FRNKIERO ANDTHE CELLABRATION - "Give Me Liberty, But Give Me Depth"

Frank Iero is never going to sit at the top of the SoundScan chart, be asked to coach would-be stars on The Voice, play the L'Oreal stage at Warped Tour or take meetings with all those jerks in that Tidal streaming services video. Thank god. I only say that because this track—his contribution to a split-single featuring British modern-rockers Lonely The Brave—is the aural equivalent of watching fire rage through, a room where everything is covered in plastic, with all the bubbling and blistering destroying everything in its charred path. The corrosive "Give Me Liberty, But Give Me Depth" feels like it was inspired by tall urns of black coffee, prototype distortion pedals and whatever self-exorcism Iero chose to yank out of his twitching nervous system on the day of recording. If you prefer his other band Leathermouth to Stomachaches, you really need to mug a hedge fund manager and get this sucker, stat. [JP]


JUSTIN BIEBER – “What Do You Mean?”

There’s a good chance you’re going to enjoy Justin Bieber’s latest single, “What Do You Mean?” far more than you’d publicy admit. The Skrillex-produced track boasts a vibrant instrumental that loops seamlessly with Bieb’s matured vocals. “What do you mean?/When you nod your head yes/But you wanna say no,” the pop star croons in the song’s earworm chorus. You may not appreciate his presence in the music industry, but you’ll realize why he’s here when you can’t get this hook out of your head. [TS]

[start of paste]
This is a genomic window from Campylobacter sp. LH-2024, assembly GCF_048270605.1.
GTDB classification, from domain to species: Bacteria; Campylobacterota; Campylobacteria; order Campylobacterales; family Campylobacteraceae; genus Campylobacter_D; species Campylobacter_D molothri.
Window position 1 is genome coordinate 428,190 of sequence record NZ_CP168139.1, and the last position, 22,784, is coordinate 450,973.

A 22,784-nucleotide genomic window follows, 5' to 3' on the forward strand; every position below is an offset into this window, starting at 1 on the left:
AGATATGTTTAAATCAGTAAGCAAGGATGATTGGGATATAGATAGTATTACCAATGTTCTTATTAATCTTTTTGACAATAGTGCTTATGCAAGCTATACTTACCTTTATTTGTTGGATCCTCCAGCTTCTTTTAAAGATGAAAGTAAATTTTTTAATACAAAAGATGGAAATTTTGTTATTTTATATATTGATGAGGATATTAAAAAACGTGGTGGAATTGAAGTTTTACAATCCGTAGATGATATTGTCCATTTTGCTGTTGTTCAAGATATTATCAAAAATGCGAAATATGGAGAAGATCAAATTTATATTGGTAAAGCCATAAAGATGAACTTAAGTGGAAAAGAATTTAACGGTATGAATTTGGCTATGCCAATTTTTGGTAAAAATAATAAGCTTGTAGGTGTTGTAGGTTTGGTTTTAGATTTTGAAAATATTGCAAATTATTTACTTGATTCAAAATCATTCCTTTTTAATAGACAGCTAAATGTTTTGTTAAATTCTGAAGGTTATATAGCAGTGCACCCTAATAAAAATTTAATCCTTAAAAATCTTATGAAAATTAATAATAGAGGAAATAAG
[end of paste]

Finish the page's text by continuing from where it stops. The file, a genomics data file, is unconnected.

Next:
Simple Plan have finally done it: made the most Simple Plan song ever. “You’re my favorite song/My sing along,” Pierre Bouvier chirps like its 2003 all over again. “Boom” is catchy—bore-its-way-into-your-brain-like-a-power-drill catchy. It feels like a true return to form for the band—and not just because there are gushy lyrics like this: “You still make my crazy little heart go boom!” [MC]


SLAVES - "Winter Everywhere" (feat. Tilian Pearson)

Most of Slaves' latest record cosists of cosmic post-hardcore with a hungry, bass-booming belly we've come to expect. "Winter Everywhere" is a volume break and throwback to Jonny Craig's solo debut, a majestic acoustic work with a Church-like refrain ("I wanna go back to the days in my car/Where we sang the loudest by far"). While Craig's relationships with his former bandmates are often strained, his Dance Gavin Dance successor Tilian Pearson joins him here without incident. Together, the pair are undeniably smooth operators. [BK]


STATE CHAMPS - “Losing Myself”

“Losing Myself,” the new single from State Champs’ impending album Around The World And Back, might usher in the long-awaited rise of these sunshine-y pop-punks to the forefront of the genre. Listen close and get onboard now—you just might be hearing the next generation’s All Time Low. [CW]


YOUTH MAN - "Pigs"

The new dollop of gripping noise punk from British trio Youth Man scratches every scabrous lesion on my brain. Vocalist/guitarist Kaila Whyte sings slightly more melodic than what you might hear at a pterodactyl orgy, while the rhythm section powers the track quite mightily. On the downside, the video—the band kidnapping their producer, painting his face and forcing hamburgers down his piehole—is kinda meh. (The legendary clip of Every Time I Die's Andy Williams wolfing down Taco Bell burritos is far more captivating. I mean, if you like that kind of thing...) Cinematic missteps aside, "Pigs" is another furious glassbomb from a band who should really make plans to torch America's underground up next year. [JP]